MOSCOW (AP) — Russia's foreign ministry on Friday alleged that ethnic minorities in Ukraine are living in fear after the ouster of the country's president and the coming to power of interim authorities that include right-wing nationalists.
The statement by the ministry was in line with Russia's frequent contention that Ukraine's large ethnic Russian community faces repression under the new government that Moscow characterizes as fascist.
The ministry statement raises the stakes on the issue, saying that ethnic Germans, Hungarians and Czechs in Ukraine also feel themselves in peril.
"They are unsettled by the unstable political situation in the country and are seriously afraid for their lives," the statement said, without citing specific incidents.
Russia has brought large numbers of troops to areas near the Ukrainian border and speculation is strong that Moscow could use protection of ethnic Russians as a pretext for a military incursion.
Tensions between Ukraine's ethnic Russians and Ukrainian-speakers continue to plague the country in the wake of the ouster of President Viktor Yanukovych, who fled to Russia in February after months of protests against him.
The Crimea region, where ethnic Russians are a majority, voted this month to secede from Ukraine and Russia has formally annexed the Black Sea peninsula, a move that Western countries have denounced as illegitimate. Talk percolates of similar referenda in other regions with large Russian populations, although none has been scheduled.
Yanukovych on Friday issued a statement calling for an "all-Ukrainian referendum" to determine the status of Ukraine's regions, according to Russian news reports. The reports did not specify if he envisioned referenda in each region or a national vote, nor did he say what actually should be voted on.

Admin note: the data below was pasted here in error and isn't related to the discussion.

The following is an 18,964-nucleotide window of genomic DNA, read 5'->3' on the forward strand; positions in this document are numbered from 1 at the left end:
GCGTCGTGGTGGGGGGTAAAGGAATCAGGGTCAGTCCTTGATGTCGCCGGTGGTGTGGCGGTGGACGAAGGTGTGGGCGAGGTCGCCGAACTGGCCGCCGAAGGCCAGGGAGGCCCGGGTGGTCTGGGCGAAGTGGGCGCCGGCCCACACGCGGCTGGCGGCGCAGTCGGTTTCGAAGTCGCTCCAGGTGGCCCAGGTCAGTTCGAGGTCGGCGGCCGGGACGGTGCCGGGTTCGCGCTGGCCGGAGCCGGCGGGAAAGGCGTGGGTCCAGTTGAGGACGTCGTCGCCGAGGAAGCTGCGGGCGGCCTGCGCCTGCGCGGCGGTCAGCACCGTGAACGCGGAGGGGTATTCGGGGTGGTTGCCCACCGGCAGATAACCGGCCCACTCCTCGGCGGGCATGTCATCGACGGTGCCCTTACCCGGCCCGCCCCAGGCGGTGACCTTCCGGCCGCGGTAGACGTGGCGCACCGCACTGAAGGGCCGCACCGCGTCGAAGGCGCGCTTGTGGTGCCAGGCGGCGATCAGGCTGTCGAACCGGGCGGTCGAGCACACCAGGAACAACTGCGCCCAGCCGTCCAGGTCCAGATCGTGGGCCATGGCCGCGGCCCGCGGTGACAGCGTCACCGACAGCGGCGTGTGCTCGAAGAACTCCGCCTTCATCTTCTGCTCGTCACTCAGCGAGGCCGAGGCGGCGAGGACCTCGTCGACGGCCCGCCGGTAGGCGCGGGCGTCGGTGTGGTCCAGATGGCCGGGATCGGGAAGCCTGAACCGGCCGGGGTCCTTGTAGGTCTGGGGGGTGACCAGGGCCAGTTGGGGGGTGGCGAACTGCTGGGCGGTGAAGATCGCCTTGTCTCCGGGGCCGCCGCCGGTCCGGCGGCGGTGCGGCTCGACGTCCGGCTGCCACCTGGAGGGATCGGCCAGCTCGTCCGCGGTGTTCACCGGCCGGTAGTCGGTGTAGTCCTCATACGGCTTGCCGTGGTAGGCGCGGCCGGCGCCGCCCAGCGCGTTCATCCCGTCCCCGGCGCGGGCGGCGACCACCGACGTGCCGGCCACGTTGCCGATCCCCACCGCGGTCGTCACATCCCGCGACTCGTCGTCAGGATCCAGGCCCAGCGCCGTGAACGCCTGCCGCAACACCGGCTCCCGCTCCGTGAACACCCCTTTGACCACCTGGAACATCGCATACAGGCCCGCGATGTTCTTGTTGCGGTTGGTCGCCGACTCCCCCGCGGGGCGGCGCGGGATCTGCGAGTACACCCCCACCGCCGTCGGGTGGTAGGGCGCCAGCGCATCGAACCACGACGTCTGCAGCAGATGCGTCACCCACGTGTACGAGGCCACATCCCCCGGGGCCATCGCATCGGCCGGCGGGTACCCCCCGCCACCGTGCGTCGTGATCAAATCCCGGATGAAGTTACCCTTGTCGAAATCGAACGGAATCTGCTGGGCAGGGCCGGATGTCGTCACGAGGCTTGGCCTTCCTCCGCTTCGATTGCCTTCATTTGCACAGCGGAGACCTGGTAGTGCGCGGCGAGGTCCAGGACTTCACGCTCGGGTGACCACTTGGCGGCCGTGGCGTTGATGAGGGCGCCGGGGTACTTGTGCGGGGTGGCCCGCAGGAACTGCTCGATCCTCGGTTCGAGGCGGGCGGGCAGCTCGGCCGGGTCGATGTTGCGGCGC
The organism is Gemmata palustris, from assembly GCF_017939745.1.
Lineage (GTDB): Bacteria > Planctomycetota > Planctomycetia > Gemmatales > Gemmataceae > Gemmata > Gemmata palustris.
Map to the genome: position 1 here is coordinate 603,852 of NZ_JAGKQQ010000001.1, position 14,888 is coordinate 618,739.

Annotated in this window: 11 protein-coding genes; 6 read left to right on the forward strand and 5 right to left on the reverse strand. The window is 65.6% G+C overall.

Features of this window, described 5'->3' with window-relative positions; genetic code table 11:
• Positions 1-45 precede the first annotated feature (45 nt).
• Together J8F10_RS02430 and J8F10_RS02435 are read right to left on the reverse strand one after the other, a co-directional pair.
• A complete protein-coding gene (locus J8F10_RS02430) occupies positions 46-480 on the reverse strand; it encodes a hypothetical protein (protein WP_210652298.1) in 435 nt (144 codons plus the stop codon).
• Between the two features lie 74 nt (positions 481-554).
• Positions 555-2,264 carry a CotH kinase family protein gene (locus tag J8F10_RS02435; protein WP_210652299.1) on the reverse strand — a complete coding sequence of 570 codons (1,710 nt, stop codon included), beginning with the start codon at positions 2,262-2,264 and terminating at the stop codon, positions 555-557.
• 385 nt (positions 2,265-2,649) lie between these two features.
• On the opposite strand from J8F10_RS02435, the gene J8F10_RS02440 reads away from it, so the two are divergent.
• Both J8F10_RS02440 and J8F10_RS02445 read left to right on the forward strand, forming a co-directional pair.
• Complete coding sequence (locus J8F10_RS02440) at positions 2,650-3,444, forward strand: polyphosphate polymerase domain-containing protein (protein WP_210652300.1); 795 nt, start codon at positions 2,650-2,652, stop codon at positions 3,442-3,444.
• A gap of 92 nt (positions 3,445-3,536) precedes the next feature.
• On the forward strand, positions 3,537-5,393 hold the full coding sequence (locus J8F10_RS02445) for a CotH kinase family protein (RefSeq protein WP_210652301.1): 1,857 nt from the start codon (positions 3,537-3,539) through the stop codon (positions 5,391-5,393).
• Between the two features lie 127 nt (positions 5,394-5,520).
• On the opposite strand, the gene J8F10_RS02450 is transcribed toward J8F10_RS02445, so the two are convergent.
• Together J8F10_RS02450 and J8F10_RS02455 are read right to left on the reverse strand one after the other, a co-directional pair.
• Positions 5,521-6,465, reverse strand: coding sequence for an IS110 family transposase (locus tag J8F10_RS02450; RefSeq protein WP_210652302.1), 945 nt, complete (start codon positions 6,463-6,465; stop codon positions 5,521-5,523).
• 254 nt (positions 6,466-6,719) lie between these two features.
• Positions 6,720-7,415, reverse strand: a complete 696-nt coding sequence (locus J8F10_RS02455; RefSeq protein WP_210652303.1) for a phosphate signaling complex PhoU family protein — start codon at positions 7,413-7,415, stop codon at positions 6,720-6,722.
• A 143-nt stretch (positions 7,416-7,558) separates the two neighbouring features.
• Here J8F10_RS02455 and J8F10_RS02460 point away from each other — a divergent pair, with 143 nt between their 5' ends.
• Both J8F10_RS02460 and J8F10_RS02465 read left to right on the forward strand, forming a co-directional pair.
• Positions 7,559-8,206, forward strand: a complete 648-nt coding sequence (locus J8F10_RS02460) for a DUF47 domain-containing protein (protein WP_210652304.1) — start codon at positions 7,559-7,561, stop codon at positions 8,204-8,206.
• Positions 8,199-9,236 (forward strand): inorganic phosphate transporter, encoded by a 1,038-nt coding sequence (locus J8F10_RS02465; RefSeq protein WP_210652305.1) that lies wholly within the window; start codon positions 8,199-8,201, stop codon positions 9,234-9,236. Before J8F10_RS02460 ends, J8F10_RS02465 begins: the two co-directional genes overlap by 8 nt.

Proposals have been floated by Russia and some politicians to federalize Ukraine — giving the regions more autonomy. The interim authorities reject such a move.
Yanukovych's biggest rival, former Prime Minister Yulia Tymoshenko, attacked the statement, accusing Yanukovych of being "a tool aimed at destroying the independence of Ukraine."
Also Friday, Russia's president said Ukraine could regain some arms and equipment of military units in Crimea that did not switch their loyalty to Russia.
Russian forces took control of Ukrainian military installations in Crimea this month after Russia formally annexed the Black Sea peninsula. Some Ukrainian servicemen reportedly joined Russian forces, while others withdrew.
Russian Defense Minister Sergei Shoigu on Friday told President Vladimir Putin that the Ukrainian withdrawal from Crimea is complete, Russian news agencies reported.
Putin also approved Shoigu's proposal to turn over arms and equipment of the units still loyal to Ukraine, the reports said. No specifics were given on quantities, types of hardware or timing.